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Won’t use nukes first, says Zardari, but adds a rider

Pakistan President Asif Ali Zardari said today that Pakistan will never be the first to use nuclear weapons but then quickly added Islamabad’s traditional rider: that India should sign the South Asian Non-Nuclear Treaty to free South Asia of nuclear weapons.

Pakistan President Asif Ali Zardari said today that Pakistan will never be the first to use nuclear weapons but then quickly added Islamabad’s traditional rider: that India should sign the South Asian Non-Nuclear Treaty to free South Asia of nuclear weapons.

Experts said linking the two is a non-starter and Zardari’s comments do not appear to represent a doctrinal change.

Addressing the Hindustan Times Leadership Summit via video-conferencing from Islamabad, Zardari said, “I am against nuclear warfare altogether.” When asked if Pakistan would adopt the policy of no-first-use of nuclear weapons, he said, “Most definitely, yes, we hope we will never get into that position (of using nuclear weapons). I am for a South Asian Non-nuclear Treaty.”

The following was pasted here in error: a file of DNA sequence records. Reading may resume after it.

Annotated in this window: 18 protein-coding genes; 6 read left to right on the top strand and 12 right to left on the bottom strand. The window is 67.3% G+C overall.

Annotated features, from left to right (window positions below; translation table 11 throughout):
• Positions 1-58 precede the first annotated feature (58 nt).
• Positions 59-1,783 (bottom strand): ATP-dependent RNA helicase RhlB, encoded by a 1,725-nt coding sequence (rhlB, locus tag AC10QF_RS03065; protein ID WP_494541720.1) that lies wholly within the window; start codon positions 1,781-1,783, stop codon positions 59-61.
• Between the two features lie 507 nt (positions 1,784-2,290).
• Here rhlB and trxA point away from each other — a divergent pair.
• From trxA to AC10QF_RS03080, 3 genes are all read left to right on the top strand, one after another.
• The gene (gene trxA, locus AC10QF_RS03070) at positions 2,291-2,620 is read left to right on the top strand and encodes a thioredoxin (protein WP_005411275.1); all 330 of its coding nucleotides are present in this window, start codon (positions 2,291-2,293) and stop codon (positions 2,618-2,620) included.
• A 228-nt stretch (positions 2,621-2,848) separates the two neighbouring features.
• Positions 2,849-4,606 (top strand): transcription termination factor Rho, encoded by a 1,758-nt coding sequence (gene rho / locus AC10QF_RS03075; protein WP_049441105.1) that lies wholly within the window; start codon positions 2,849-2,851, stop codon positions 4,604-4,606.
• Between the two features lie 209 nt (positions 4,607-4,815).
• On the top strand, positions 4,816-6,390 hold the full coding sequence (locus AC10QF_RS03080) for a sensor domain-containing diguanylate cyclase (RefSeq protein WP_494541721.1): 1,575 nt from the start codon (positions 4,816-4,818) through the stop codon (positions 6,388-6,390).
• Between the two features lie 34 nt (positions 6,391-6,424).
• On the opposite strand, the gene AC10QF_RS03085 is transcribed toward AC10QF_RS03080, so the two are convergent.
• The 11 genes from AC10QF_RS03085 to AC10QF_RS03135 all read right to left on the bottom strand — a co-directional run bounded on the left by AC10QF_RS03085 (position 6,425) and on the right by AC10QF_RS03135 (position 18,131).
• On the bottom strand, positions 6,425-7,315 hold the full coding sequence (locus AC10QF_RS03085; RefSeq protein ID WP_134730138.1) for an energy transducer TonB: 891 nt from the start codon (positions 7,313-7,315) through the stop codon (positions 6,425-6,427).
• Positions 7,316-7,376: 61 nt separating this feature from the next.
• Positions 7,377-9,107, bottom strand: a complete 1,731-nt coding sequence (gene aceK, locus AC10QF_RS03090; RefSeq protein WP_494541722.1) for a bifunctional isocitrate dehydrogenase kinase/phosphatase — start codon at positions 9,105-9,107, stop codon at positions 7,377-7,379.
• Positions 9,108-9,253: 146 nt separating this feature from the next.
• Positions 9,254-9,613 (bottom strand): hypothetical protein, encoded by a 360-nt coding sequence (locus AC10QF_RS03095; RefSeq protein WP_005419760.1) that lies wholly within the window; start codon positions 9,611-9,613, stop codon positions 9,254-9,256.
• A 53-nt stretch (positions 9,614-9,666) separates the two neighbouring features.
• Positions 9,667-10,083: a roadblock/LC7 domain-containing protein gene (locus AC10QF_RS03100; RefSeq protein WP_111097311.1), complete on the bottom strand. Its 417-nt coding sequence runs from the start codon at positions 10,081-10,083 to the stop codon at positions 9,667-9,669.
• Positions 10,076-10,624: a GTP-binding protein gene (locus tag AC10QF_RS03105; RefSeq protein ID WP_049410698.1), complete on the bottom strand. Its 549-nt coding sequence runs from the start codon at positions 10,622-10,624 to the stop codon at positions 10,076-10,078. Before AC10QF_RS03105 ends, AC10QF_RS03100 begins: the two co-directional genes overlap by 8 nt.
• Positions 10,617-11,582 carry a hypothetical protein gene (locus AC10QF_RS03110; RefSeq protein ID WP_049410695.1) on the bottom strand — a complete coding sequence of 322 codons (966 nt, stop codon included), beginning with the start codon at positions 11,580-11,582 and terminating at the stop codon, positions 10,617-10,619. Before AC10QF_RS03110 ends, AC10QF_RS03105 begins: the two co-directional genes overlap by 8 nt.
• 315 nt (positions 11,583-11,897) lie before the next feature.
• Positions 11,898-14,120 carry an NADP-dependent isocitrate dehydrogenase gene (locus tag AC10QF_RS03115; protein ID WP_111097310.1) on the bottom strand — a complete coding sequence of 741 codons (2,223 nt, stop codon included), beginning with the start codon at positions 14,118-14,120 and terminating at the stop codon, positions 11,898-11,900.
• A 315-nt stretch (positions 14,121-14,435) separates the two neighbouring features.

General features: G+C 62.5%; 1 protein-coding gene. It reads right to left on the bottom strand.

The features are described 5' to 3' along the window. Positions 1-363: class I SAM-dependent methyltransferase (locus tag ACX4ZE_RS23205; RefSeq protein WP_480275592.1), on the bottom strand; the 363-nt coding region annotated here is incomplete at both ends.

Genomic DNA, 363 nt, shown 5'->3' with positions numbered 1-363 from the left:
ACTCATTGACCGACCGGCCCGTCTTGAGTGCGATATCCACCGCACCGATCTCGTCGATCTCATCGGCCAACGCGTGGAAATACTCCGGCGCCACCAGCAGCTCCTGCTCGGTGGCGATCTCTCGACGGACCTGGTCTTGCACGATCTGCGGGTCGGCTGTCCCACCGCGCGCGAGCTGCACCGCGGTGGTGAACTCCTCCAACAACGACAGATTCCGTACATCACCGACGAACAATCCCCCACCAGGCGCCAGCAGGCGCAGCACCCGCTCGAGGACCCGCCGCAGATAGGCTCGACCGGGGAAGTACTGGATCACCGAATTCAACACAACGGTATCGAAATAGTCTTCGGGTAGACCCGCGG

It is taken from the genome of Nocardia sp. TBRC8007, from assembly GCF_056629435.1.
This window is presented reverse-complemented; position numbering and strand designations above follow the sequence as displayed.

“I can get my Parliament to agree to it right away,” he said. “Can you (India) get your Parliament to agree to it?”

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India, which announced a no-first-use policy soon after the 1998 nuclear tests, has proposed a no-first-use treaty to Pakistan but Islamabad rejected it arguing that its nuclear weapons programme is India-specific and it would keep its options open for parity given India’s superiority in conventional arms.

In turn, Pakistan has always pushed for a South Asian treaty to freeze nuclear weapons in the region, aimed at locking the Indian nuclear programme. New Delhi has rejected it saying it has a wider concern which includes China. Former Indian Ambassador to the UN Arundhati Ghose, who played a pivotal role in New Delhi not signing the CTBT, told The Sunday Express, “It seems that it’s a general answer and is not a change in the nuclear doctrine of Pakistan’s establishment. He is not speaking of no-first-use policy, and by making it dependent on the South Asian treaty, it’s rhetoric. This is nothing new.”

Zardari, during his half-hour interaction, made all the right noises. To loud applause, he said: “There is a little bit of Indian in every Pakistani and a little bit of Pakistani in every Indian and I speak today as a Pakistani, as much as the little Indian in me.”

First published on: 22-11-2008 at 01:42 IST
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